Last rites for the BCS

One might argue that the outgoing BCS format cost two-time champion Alabama shot at a three-peat,...

One might argue that the outgoing BCS format cost two-time champion Alabama shot at a three-peat, which they would have had in the semifinal/final format being brought in next year. (Getty Images)

Rob Longley, QMI Agency

, Last Updated: 12:50 AM ET

For some, the celebration following Monday’s NCAA championship game at the historic Rose Bowl stadium will feel like a wake.

 

For others, death to the Bowl Championship Series will be cause for a celebration.

Love it or loathe it, the most unique forum for declaring a champion in major North American sport will be put to rest in the shadow of the San Gabriel mountains following the clash between No. 1 Florida State and No. 2 Auburn.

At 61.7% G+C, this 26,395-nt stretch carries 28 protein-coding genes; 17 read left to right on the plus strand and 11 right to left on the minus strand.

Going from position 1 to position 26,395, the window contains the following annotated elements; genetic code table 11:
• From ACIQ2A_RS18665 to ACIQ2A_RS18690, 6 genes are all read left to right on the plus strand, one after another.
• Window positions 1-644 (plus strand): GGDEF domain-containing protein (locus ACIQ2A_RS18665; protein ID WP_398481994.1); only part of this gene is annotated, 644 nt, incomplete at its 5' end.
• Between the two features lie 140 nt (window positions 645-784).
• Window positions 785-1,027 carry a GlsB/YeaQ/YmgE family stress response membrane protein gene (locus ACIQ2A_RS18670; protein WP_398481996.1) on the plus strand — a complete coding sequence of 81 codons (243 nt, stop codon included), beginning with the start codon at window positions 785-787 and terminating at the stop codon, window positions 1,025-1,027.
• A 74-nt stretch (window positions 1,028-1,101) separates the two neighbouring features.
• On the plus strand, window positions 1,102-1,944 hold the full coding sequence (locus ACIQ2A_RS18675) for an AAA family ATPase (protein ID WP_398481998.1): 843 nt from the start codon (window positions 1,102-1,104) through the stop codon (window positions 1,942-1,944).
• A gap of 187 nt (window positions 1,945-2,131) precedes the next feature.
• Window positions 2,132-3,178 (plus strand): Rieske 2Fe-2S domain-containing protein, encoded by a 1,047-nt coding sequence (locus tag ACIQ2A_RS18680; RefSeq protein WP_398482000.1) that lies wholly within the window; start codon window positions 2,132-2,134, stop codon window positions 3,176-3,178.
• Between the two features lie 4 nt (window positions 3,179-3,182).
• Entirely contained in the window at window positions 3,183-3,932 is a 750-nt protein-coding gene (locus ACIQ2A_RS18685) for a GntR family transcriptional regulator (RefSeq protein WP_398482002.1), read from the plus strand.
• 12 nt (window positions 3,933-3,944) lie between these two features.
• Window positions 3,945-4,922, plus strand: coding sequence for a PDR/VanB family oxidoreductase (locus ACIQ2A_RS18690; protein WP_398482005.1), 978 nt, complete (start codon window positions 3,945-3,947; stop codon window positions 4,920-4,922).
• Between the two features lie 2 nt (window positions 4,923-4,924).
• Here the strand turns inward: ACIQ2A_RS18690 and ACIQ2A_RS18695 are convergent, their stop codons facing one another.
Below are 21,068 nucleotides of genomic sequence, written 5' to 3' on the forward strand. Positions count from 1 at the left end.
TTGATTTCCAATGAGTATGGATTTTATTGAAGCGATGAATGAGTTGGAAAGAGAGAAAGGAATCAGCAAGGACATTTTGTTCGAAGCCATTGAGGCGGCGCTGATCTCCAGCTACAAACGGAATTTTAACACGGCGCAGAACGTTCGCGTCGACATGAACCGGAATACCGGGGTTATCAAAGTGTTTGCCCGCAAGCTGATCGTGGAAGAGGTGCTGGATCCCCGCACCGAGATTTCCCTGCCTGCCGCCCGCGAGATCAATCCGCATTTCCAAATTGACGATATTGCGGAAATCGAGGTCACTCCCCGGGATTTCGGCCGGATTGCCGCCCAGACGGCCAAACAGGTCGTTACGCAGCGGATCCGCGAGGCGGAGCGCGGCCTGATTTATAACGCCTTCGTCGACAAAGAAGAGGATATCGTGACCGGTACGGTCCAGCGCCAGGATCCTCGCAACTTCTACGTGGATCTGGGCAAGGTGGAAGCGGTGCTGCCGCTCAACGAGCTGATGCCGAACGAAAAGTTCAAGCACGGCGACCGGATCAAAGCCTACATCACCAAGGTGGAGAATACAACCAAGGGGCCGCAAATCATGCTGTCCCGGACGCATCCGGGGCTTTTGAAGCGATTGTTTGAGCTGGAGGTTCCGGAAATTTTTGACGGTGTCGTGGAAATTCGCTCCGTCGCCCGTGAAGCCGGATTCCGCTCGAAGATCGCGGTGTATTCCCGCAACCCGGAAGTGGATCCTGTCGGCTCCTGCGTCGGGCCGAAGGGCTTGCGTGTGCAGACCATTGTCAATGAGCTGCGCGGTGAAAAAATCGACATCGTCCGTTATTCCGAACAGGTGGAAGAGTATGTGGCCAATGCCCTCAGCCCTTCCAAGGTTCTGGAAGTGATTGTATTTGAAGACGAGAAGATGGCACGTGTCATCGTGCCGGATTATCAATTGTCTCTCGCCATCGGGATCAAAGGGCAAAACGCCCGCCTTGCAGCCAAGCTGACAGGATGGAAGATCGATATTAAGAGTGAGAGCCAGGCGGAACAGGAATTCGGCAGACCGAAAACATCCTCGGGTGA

After 16 years of bringing a semblance of structure to determining the champions of big-time college football, a true playoff format will debut next year.

Other than for self-professed purists who probably would have resisted the introduction of the forward pass if they were griping back in the day, it can’t come soon enough. College football is too big and too complicated a beast to have computers and voters play such a significant role in declaring a champion.


Videos

Photos